The packaging is as inviting as the flavored popcorn or sweet waffle cones inside.
As part of the senior-level course Packaging Design, student teams from graphic design, industrial design and packaging science created sophisticated packages for these and other products. During the class, students design packages that emphasize visual, structural, ergonomic and environmental aspects either for current products or for a fictional company.
But they must also research products to understand the marketplace and the importance of how packaging influences product placement and consumer choices, said Bill Wynkoop, adjunct faculty member in the packaging science department, part of RIT’s College of Applied Science and Technology.
“The experience is meant to offer a real-world, multidisciplinary approach for each working team,” he said.
The collaboration between CAST and the College of Imaging Arts and Sciences over the past several years provides students with an opportunity to understand how designers and packaging professionals work together to influence a company’s brand and bottom line. Wynkoop, who mentors the student teams with Lorrie Frear from the College of Imaging Arts and Sciences, added, “The student design solutions are fantastic.”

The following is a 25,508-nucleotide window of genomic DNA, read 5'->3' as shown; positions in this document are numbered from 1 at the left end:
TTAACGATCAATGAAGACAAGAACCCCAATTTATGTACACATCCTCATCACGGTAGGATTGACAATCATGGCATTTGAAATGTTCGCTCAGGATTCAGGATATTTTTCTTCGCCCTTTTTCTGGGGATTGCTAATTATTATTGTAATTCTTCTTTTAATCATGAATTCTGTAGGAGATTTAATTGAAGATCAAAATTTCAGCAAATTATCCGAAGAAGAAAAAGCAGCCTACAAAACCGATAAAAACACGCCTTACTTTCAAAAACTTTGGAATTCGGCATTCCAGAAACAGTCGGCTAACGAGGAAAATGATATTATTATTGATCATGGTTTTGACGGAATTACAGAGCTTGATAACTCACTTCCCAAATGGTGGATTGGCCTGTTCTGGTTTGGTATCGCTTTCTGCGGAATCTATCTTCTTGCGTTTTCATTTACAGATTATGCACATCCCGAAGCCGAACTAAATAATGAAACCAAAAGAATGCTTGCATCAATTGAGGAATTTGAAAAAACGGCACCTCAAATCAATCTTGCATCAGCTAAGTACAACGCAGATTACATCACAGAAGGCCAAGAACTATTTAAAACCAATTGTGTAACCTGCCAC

They are also elegant, several with an interesting historical twist.
Popcorn was an Aztec delicacy and TotoPoca means “the sound of popcorn popping.” Student-designers incorporated the concept into their package of three sample flavors—named after famous Aztec pyramids—in pyramid-shaped boxes. Eye-catching colors correlate to different herbs used such as bold red for popcorn with chili powder.
Other designs include L’Orto, a tall container holding single-serving portions of root vegetable-flavored pasta. Penny Licks refers to the one-cent ice cream cones sold in the late 19th century, and the name of the students’ company selling waffle cones. Wild Crunch, a Nature Valley granola product, was redesigned to be an interactive game for young children. OLA’s container is as colorful as the blueberries within the cereal. LeSel features chocolate covered pretzel sticks that ‘spring’ from the fancy, collectible container. Chowa, a container for ramen noodles, is a box that becomes a bowl. Buzzbee Biscuits features honey-flavored treats in a sustainable package, and the company motto, “Saving bees one biscuit at a time.”
All eight student designs are entered in the 2016 Paperboard Packaging Alliance collegiate challenge. RIT has taken the top prize four times and has had top placements in each year since the competition began in 2005.